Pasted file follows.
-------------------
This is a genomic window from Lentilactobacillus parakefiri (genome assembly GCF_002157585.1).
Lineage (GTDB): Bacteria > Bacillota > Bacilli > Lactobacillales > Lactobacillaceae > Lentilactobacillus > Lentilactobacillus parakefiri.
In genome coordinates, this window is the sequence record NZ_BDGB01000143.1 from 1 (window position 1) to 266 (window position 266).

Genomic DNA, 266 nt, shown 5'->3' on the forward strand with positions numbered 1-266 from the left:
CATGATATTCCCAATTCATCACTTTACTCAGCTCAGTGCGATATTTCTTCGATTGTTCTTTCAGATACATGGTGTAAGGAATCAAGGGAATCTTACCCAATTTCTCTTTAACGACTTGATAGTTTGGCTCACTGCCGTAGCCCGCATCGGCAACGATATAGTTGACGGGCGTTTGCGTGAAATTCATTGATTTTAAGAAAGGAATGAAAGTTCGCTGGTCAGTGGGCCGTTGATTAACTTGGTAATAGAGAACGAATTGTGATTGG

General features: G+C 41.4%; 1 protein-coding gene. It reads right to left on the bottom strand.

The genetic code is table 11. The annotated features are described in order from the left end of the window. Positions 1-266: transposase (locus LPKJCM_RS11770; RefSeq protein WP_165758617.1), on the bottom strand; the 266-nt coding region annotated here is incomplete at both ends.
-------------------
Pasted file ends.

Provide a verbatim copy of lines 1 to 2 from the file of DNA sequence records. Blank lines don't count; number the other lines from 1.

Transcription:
This is a genomic window from Lentilactobacillus parakefiri (genome assembly GCF_002157585.1).
Lineage (GTDB): Bacteria > Bacillota > Bacilli > Lactobacillales > Lactobacillaceae > Lentilactobacillus > Lentilactobacillus parakefiri.